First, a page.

Energy and Work Power A worker pushes a lawn mower with a force of 23. 0 N, exerted along the direction of the handle and at a speed of 1. 25 m/s across a lawn that is 18. 5 m wide. The handle of the lawn mower makes an angle of 60. 0° with the horizontal. How much work is done by the worker? If the worker is pushing as hard as possible, how else can the amount of work done be increased? How much power is exerted by the worker?

Machines Everyone uses machines every day. Some are simple tools, such as bottle openers and screwdrivers, while others are complex, such as bicycles and automobiles Machines, whether powered by engines or people, make tasks easier A machine eases the load by changing either the magnitude or the direction of a force to match the force to the capability of the machine or the person

Machines

Machines Mechanical Advantage As shown in the figure below, Fe is the upward force exerted by the person using the bottle opener, and Fr is the upward force exerted by the bottle opener

Machines Mechanical Advantage In a fixed pulley, such as the one shown in the figure here, the forces, Fe and Fr, are equal, and consequently MA is 1 The fixed pulley is useful, not because the effort force is lessened, but because the direction of the effort force is changed

Machines Mechanical Advantage Many machines, such as the pulley system shown in the figure, have a mechanical advantage greater than 1 When the mechanical advantage is greater than 1, the machine increases the force applied by a person

Machines Mechanical Advantage The input work is the product of the effort force, Fe, that a person exerts, and the distance, de, his or her hand moved In the same way, the output work is the product of the resistance force, Fr, and the displacement of the load, dr A machine can increase force, but it cannot increase energy. An ideal machine transfers all the energy, so the output work equals the input work: Wo = Wi or Frdr = Fede This equation can be rewritten as Fr /Fe = de/dr

Machines Mechanical Advantage Therefore, for an ideal machine, ideal mechanical advantage, IMA, is equal to the displacement of the effort force, divided by the displacement of the load The ideal mechanical advantage can be represented by the following equation

Machines Efficiency In a real machine, not all of the input work is available as output work. Energy removed from the system means that there is less output work from the machine Consequently, the machine is less efficient at accomplishing the task

Machines Efficiency The efficiency of a machine, e, is defined as the ratio of output work to input work The efficiency of a machine (in %) is equal to the output work, divided by the input work, multiplied by 100

Machines Efficiency An ideal machine has equal output and input work, Wo/Wi = 1, and its efficiency is 100 percent. All real machines have efficiencies of less than 100 percent Efficiency can be expressed in terms of the mechanical advantage and ideal mechanical advantage

Machines Efficiency, e = Wo/Wi, can be rewritten as follows:

Machines Efficiency Because MA = Fr/Fe and IMA = de/dr, the following expression can be written for efficiency The efficiency of a machine (in %) is equal to its mechanical advantage, divided by the ideal mechanical advantage, multiplied by 100

Machines Efficiency A machine’s design determines its ideal mechanical advantage. An efficient machine has an MA almost equal to its IMA. A less-efficient machine has a small MA relative to its IMA To obtain the same resistance force, a greater force must be exerted in a machine of lower efficiency than in a machine of higher efficiency

Energy and Work Compound Machines Most machines, no matter how complex, are combinations of one or more of the six simple machines: the lever, pulley, wheel and axle, inclined plane, wedge, and screw. These machines are shown in the figure

Energy and Work Compound Machines The IMA of all compound machines is the ratio of distances moved For machines, such as the lever and the wheel and axle, this ratio can be replaced by the ratio of the distance between the place where the force is applied and the pivot point

Energy and Work Compound Machines A common version of the wheel and axle is a steering wheel, such as the one shown in the figure at right. The IMA is the ratio of the radii of the wheel and axle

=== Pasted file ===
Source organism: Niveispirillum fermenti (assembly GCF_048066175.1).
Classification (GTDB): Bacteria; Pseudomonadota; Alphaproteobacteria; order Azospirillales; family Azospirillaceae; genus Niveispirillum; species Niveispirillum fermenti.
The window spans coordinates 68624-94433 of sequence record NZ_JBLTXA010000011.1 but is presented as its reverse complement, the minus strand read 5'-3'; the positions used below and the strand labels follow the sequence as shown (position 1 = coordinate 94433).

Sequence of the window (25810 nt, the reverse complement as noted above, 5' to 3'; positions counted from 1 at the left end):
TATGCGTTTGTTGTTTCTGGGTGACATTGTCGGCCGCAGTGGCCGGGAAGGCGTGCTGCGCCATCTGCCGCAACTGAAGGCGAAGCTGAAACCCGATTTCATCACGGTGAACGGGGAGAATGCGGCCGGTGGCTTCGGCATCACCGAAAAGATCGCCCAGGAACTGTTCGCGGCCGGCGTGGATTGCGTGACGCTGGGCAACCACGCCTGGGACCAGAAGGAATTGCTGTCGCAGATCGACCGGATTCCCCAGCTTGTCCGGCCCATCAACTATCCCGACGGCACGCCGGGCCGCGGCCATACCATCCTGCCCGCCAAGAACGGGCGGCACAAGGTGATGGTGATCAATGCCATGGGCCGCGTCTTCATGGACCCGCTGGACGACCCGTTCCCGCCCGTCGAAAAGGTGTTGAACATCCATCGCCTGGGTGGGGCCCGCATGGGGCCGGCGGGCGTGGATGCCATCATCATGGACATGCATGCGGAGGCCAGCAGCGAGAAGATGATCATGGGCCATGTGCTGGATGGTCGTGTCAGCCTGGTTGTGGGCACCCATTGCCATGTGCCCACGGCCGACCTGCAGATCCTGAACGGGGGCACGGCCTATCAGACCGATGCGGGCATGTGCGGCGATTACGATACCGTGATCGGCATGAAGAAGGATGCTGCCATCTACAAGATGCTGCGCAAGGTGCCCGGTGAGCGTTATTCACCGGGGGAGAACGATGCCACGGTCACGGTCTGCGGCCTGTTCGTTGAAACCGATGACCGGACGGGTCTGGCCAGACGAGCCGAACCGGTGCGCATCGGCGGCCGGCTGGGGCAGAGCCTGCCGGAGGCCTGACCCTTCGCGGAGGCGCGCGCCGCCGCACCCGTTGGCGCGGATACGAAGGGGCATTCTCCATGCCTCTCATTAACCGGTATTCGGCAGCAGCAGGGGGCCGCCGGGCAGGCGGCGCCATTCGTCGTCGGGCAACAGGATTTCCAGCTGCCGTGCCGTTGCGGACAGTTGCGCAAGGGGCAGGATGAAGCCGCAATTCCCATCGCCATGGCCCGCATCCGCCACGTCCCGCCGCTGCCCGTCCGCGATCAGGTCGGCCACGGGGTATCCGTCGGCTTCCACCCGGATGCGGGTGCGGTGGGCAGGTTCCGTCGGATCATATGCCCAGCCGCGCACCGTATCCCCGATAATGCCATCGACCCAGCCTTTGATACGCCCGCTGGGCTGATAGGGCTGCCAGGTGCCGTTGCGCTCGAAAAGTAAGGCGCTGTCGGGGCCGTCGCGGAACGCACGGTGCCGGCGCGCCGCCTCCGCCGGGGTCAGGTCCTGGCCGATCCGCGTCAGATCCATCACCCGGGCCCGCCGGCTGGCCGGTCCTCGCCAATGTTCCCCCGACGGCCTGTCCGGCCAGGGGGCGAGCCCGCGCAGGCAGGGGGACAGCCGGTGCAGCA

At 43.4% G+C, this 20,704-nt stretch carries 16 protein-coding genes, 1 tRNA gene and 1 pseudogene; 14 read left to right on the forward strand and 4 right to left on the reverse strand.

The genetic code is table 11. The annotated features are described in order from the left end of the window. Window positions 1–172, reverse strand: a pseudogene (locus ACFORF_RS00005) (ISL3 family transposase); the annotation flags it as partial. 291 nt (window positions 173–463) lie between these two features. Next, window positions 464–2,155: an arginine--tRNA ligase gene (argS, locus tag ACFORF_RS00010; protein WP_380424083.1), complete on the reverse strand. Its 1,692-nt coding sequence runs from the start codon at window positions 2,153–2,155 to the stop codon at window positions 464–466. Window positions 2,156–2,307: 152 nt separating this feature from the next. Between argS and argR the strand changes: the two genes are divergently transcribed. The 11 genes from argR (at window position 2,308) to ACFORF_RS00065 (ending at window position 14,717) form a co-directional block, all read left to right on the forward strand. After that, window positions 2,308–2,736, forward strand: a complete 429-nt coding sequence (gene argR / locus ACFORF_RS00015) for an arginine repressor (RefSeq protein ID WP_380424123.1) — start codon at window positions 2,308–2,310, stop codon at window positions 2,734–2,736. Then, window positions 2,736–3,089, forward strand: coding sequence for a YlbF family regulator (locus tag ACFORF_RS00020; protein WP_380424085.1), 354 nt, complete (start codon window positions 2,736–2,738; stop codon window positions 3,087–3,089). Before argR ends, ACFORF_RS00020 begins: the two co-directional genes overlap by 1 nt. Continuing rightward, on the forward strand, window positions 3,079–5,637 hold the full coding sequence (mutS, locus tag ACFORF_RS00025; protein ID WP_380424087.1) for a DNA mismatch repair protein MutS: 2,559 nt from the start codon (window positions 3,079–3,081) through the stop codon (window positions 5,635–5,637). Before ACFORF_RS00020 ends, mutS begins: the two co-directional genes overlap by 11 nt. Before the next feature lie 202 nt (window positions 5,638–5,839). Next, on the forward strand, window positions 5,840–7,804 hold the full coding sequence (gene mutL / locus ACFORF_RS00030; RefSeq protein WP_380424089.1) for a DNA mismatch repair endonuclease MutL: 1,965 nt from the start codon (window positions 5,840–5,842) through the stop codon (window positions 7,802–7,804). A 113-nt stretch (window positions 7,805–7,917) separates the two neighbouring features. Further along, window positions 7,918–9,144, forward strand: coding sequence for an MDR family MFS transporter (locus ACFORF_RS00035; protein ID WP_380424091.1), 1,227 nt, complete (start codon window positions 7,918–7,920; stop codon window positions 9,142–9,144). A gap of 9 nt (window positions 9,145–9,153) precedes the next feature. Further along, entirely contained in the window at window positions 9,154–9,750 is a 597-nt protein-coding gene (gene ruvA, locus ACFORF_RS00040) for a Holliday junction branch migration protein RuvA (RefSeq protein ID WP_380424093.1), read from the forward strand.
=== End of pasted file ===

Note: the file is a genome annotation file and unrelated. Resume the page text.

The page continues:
Energy and Work Compound Machines A machine consisting of two or more simple machines linked in such a way that the resistance force of one machine becomes the effort force of the second is called a compound machine

Energy and Work Compound Machines In a bicycle, the pedal and the front gear act like a wheel and axle. The effort force is the force that the rider exerts on the pedal, Frider on pedal. The resistance is the force that the front gear exerts on the chain, Fgear on chain, as shown in the figure

Energy and Work Compound Machines The chain exerts an effort force on the rear gear, Fchain on gear, equal to the force exerted on the chain. The resistance force is the force that the wheel exerts on the road, Fwheel on road

Energy and Work Compound Machines According to Newton’s third law, the ground exerts an equal forward force on the wheel, which accelerates the bicycle forward. The MA of a compound machine is the product of the MAs of the simple machines from which it is made

Energy and Work Compound Machines In the case of the bicycle, MA = MAmachine 1 × MAmachine 2

Energy and Work Compound Machines The IMA of each wheel-and-axle machine is the ratio of the distances moved For the pedal gear, For the rear wheel,

Energy and Work Compound Machines For the bicycle, then,

Energy and Work Compound Machines Because both gears use the same chain and have teeth of the same size, you can count the number of teeth to find the IMA, as follows Shifting gears on a bicycle is a way of adjusting the ratio of gear radii to obtain the desired IMA If the pedal of a bicycle is at the top or bottom of its circle, no matter how much downward force you exert, the pedal will not turn

Energy and Work Compound Machines The force of your foot is most effective when the force is exerted perpendicular to the arm of the pedal; that is, when the torque is largest Whenever a force on a pedal is specified, assume that it is applied perpendicular to the arm

Energy and Work Compound Machines Ali uses a pulley system to raise a 30. 0 kg carton a vertical distance of 15. 3 m. He exerts a force of 211 N and pulls the rope 28. 0 m. What is the MA of this pulley system? What is the efficiency of the system?

Energy and Work Compound Machines Rohit lifts a 89 kg crate by exerting a force of 120 N on a lever, through a distance of 1. 6 m. The efficiency of the lever is 92 percent. How far is the crate lifted? The efficiency of an inclined plane is 75 percent. If the length of the plane is 8. 0 m and its height is 1. 5 m, what force acting parallel to the plane is required to move a 180 kg block up the plane? (Neglect friction)

Energy and Work Compound Machines The efficiency of an inclined plane is 75 percent. If the length of the plane is 8. 0 m and its height is 1. 5 m, what force acting parallel to the plane is required to move a 180 kg block up the plane? (Neglect friction)